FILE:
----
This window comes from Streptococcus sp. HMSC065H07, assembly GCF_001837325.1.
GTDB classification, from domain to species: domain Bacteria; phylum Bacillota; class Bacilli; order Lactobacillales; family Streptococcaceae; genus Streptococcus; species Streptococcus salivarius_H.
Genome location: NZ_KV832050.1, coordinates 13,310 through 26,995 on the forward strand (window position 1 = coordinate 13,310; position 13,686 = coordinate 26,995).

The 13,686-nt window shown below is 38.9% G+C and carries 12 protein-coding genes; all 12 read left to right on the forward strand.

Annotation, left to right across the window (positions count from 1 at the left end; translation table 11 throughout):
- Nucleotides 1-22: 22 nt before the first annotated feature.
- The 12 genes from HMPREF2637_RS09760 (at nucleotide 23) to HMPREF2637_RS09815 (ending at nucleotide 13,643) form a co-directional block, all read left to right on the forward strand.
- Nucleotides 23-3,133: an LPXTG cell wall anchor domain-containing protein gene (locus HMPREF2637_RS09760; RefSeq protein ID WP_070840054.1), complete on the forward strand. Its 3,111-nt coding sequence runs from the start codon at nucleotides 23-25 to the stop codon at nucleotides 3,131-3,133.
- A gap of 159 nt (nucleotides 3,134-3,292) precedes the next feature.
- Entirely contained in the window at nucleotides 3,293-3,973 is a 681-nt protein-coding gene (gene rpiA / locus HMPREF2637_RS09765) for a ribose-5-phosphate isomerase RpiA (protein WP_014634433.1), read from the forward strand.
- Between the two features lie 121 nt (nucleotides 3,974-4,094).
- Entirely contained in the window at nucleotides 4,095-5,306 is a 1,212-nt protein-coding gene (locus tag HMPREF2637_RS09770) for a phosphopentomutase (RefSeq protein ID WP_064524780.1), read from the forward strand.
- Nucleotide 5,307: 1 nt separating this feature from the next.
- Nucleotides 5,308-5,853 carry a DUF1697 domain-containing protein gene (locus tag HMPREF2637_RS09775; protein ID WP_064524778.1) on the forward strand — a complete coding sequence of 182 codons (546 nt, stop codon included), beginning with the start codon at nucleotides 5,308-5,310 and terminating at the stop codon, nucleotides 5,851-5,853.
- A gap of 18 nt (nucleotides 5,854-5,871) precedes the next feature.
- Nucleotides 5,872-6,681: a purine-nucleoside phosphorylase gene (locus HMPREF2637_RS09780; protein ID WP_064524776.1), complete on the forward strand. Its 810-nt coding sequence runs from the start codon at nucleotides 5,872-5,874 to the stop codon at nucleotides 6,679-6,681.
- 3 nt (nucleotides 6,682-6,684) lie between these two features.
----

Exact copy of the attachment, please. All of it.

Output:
This window comes from Streptococcus sp. HMSC065H07, assembly GCF_001837325.1.
GTDB classification, from domain to species: domain Bacteria; phylum Bacillota; class Bacilli; order Lactobacillales; family Streptococcaceae; genus Streptococcus; species Streptococcus salivarius_H.
Genome location: NZ_KV832050.1, coordinates 13,310 through 26,995 on the forward strand (window position 1 = coordinate 13,310; position 13,686 = coordinate 26,995).

The 13,686-nt window shown below is 38.9% G+C and carries 12 protein-coding genes; all 12 read left to right on the forward strand.

Annotation, left to right across the window (positions count from 1 at the left end; translation table 11 throughout):
- Nucleotides 1-22: 22 nt before the first annotated feature.
- The 12 genes from HMPREF2637_RS09760 (at nucleotide 23) to HMPREF2637_RS09815 (ending at nucleotide 13,643) form a co-directional block, all read left to right on the forward strand.
- Nucleotides 23-3,133: an LPXTG cell wall anchor domain-containing protein gene (locus HMPREF2637_RS09760; RefSeq protein ID WP_070840054.1), complete on the forward strand. Its 3,111-nt coding sequence runs from the start codon at nucleotides 23-25 to the stop codon at nucleotides 3,131-3,133.
- A gap of 159 nt (nucleotides 3,134-3,292) precedes the next feature.
- Entirely contained in the window at nucleotides 3,293-3,973 is a 681-nt protein-coding gene (gene rpiA / locus HMPREF2637_RS09765) for a ribose-5-phosphate isomerase RpiA (protein WP_014634433.1), read from the forward strand.
- Between the two features lie 121 nt (nucleotides 3,974-4,094).
- Entirely contained in the window at nucleotides 4,095-5,306 is a 1,212-nt protein-coding gene (locus tag HMPREF2637_RS09770) for a phosphopentomutase (RefSeq protein ID WP_064524780.1), read from the forward strand.
- Nucleotide 5,307: 1 nt separating this feature from the next.
- Nucleotides 5,308-5,853 carry a DUF1697 domain-containing protein gene (locus tag HMPREF2637_RS09775; protein ID WP_064524778.1) on the forward strand — a complete coding sequence of 182 codons (546 nt, stop codon included), beginning with the start codon at nucleotides 5,308-5,310 and terminating at the stop codon, nucleotides 5,851-5,853.
- A gap of 18 nt (nucleotides 5,854-5,871) precedes the next feature.
- Nucleotides 5,872-6,681: a purine-nucleoside phosphorylase gene (locus HMPREF2637_RS09780; protein ID WP_064524776.1), complete on the forward strand. Its 810-nt coding sequence runs from the start codon at nucleotides 5,872-5,874 to the stop codon at nucleotides 6,679-6,681.
- 3 nt (nucleotides 6,682-6,684) lie between these two features.